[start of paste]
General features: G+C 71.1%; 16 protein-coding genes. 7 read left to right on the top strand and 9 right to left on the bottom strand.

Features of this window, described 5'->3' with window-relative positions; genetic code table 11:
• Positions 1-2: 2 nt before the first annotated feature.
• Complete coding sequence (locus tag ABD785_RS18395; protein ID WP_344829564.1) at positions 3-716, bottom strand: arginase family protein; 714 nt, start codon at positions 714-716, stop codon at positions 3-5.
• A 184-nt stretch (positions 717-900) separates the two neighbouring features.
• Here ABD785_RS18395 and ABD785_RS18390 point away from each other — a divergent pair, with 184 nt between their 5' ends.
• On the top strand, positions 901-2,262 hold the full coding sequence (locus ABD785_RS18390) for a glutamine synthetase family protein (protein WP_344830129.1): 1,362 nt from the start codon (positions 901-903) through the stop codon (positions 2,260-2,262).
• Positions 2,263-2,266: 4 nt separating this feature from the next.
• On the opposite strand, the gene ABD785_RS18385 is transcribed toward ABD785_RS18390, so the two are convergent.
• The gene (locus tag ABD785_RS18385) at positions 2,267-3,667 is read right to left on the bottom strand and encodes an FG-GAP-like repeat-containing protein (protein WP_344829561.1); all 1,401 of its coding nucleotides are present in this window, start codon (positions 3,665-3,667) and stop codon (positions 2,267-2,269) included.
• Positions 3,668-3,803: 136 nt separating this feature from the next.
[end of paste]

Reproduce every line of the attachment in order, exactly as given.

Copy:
General features: G+C 71.1%; 16 protein-coding genes. 7 read left to right on the top strand and 9 right to left on the bottom strand.

Features of this window, described 5'->3' with window-relative positions; genetic code table 11:
• Positions 1-2: 2 nt before the first annotated feature.
• Complete coding sequence (locus tag ABD785_RS18395; protein ID WP_344829564.1) at positions 3-716, bottom strand: arginase family protein; 714 nt, start codon at positions 714-716, stop codon at positions 3-5.
• A 184-nt stretch (positions 717-900) separates the two neighbouring features.
• Here ABD785_RS18395 and ABD785_RS18390 point away from each other — a divergent pair, with 184 nt between their 5' ends.
• On the top strand, positions 901-2,262 hold the full coding sequence (locus ABD785_RS18390) for a glutamine synthetase family protein (protein WP_344830129.1): 1,362 nt from the start codon (positions 901-903) through the stop codon (positions 2,260-2,262).
• Positions 2,263-2,266: 4 nt separating this feature from the next.
• On the opposite strand, the gene ABD785_RS18385 is transcribed toward ABD785_RS18390, so the two are convergent.
• The gene (locus tag ABD785_RS18385) at positions 2,267-3,667 is read right to left on the bottom strand and encodes an FG-GAP-like repeat-containing protein (protein WP_344829561.1); all 1,401 of its coding nucleotides are present in this window, start codon (positions 3,665-3,667) and stop codon (positions 2,267-2,269) included.
• Positions 3,668-3,803: 136 nt separating this feature from the next.